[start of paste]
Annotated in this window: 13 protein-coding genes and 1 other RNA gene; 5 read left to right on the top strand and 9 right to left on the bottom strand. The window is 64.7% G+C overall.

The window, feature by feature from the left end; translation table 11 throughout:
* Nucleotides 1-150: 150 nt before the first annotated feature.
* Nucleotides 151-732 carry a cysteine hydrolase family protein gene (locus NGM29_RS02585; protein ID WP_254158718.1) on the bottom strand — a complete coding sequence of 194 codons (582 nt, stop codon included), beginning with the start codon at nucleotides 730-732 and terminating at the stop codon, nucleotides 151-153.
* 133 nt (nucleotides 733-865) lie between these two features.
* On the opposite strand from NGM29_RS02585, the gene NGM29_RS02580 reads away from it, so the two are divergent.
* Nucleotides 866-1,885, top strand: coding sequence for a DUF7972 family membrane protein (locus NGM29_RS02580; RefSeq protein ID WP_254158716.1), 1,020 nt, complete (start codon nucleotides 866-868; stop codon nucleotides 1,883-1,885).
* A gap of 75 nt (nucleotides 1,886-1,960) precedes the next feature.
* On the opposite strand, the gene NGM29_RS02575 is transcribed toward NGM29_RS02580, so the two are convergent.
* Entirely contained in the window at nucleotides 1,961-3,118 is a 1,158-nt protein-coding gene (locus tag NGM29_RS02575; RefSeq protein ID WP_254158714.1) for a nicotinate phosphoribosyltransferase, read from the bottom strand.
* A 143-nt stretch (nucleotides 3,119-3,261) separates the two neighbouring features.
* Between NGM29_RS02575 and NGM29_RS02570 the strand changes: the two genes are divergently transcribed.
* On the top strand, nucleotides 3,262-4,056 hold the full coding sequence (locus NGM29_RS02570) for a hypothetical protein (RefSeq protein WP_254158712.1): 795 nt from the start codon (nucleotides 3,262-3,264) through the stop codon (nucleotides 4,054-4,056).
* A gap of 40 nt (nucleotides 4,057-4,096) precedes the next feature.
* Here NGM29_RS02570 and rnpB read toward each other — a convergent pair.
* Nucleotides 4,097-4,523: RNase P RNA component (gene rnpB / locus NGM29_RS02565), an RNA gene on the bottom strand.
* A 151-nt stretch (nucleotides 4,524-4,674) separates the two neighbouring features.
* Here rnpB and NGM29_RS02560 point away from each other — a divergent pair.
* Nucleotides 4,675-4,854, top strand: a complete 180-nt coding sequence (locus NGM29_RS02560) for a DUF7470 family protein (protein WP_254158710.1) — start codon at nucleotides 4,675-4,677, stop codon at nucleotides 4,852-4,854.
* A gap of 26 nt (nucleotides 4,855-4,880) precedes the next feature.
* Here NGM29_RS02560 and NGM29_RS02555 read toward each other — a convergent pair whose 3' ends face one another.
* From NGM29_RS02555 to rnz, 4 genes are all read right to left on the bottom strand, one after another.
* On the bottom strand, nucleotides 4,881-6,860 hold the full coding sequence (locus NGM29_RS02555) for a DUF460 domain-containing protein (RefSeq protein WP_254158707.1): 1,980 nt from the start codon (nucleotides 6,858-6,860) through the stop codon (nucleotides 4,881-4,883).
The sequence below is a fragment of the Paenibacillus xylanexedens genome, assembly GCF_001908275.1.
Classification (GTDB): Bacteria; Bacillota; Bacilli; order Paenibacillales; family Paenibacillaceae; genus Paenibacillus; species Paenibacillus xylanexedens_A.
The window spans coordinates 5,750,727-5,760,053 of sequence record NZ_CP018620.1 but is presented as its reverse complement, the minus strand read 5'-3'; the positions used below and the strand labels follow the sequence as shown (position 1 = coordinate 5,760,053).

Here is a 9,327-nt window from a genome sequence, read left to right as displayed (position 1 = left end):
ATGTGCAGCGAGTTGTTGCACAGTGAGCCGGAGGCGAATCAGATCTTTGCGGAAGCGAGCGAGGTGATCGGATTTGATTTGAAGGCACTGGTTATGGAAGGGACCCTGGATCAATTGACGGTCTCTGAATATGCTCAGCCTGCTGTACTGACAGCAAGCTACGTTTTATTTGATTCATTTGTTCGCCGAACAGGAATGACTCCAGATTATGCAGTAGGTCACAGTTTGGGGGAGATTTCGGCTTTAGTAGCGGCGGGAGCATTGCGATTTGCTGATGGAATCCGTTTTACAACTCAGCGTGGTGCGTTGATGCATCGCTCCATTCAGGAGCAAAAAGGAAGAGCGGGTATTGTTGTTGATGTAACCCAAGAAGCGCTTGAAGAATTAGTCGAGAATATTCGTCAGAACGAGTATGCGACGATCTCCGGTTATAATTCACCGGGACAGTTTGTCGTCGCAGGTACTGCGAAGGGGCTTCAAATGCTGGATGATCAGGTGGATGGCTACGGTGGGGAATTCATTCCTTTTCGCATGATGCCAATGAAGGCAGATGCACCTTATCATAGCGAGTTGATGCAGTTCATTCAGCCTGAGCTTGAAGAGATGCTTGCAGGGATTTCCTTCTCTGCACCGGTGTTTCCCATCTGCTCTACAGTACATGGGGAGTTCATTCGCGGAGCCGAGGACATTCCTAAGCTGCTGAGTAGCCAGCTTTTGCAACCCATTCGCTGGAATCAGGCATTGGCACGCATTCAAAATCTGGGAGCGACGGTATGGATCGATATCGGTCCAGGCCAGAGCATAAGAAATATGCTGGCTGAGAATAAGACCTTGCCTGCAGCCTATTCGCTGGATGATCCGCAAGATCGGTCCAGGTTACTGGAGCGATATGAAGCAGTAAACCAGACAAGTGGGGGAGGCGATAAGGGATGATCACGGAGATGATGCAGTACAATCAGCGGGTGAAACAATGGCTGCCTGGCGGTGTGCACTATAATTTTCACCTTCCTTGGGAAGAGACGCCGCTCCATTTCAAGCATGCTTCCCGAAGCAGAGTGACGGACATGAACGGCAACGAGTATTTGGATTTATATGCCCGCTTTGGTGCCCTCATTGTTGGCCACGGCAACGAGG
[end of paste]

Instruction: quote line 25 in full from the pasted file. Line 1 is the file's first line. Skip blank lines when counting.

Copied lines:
Classification (GTDB): Bacteria; Bacillota; Bacilli; order Paenibacillales; family Paenibacillaceae; genus Paenibacillus; species Paenibacillus xylanexedens_A.